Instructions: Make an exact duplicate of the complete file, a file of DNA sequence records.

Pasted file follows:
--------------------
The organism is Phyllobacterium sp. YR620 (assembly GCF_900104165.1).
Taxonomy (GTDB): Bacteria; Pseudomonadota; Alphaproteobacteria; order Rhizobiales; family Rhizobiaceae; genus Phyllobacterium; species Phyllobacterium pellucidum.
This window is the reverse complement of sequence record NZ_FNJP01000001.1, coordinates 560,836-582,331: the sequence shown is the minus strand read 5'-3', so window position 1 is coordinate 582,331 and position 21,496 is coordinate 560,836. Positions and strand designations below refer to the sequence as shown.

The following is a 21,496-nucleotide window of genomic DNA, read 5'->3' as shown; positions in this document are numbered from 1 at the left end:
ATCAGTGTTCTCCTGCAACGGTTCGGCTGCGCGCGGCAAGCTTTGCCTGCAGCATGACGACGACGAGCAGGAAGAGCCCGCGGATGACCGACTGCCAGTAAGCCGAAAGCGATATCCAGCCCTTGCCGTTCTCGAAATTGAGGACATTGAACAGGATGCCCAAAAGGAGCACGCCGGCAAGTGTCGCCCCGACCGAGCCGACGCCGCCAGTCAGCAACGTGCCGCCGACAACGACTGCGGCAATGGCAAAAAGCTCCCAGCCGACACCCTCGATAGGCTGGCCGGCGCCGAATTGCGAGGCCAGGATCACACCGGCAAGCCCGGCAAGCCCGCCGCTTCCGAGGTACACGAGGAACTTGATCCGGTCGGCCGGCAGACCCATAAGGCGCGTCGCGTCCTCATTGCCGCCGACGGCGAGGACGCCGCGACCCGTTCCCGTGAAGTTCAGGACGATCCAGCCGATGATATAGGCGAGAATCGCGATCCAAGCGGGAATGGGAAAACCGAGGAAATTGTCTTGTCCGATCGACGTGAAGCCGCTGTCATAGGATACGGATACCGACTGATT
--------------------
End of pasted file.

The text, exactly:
The organism is Phyllobacterium sp. YR620 (assembly GCF_900104165.1).
Taxonomy (GTDB): Bacteria; Pseudomonadota; Alphaproteobacteria; order Rhizobiales; family Rhizobiaceae; genus Phyllobacterium; species Phyllobacterium pellucidum.
This window is the reverse complement of sequence record NZ_FNJP01000001.1, coordinates 560,836-582,331: the sequence shown is the minus strand read 5'-3', so window position 1 is coordinate 582,331 and position 21,496 is coordinate 560,836. Positions and strand designations below refer to the sequence as shown.

The following is a 21,496-nucleotide window of genomic DNA, read 5'->3' as shown; positions in this document are numbered from 1 at the left end:
ATCAGTGTTCTCCTGCAACGGTTCGGCTGCGCGCGGCAAGCTTTGCCTGCAGCATGACGACGACGAGCAGGAAGAGCCCGCGGATGACCGACTGCCAGTAAGCCGAAAGCGATATCCAGCCCTTGCCGTTCTCGAAATTGAGGACATTGAACAGGATGCCCAAAAGGAGCACGCCGGCAAGTGTCGCCCCGACCGAGCCGACGCCGCCAGTCAGCAACGTGCCGCCGACAACGACTGCGGCAATGGCAAAAAGCTCCCAGCCGACACCCTCGATAGGCTGGCCGGCGCCGAATTGCGAGGCCAGGATCACACCGGCAAGCCCGGCAAGCCCGCCGCTTCCGAGGTACACGAGGAACTTGATCCGGTCGGCCGGCAGACCCATAAGGCGCGTCGCGTCCTCATTGCCGCCGACGGCGAGGACGCCGCGACCCGTTCCCGTGAAGTTCAGGACGATCCAGCCGATGATATAGGCGAGAATCGCGATCCAAGCGGGAATGGGAAAACCGAGGAAATTGTCTTGTCCGATCGACGTGAAGCCGCTGTCATAGGATACGGATACCGACTGATT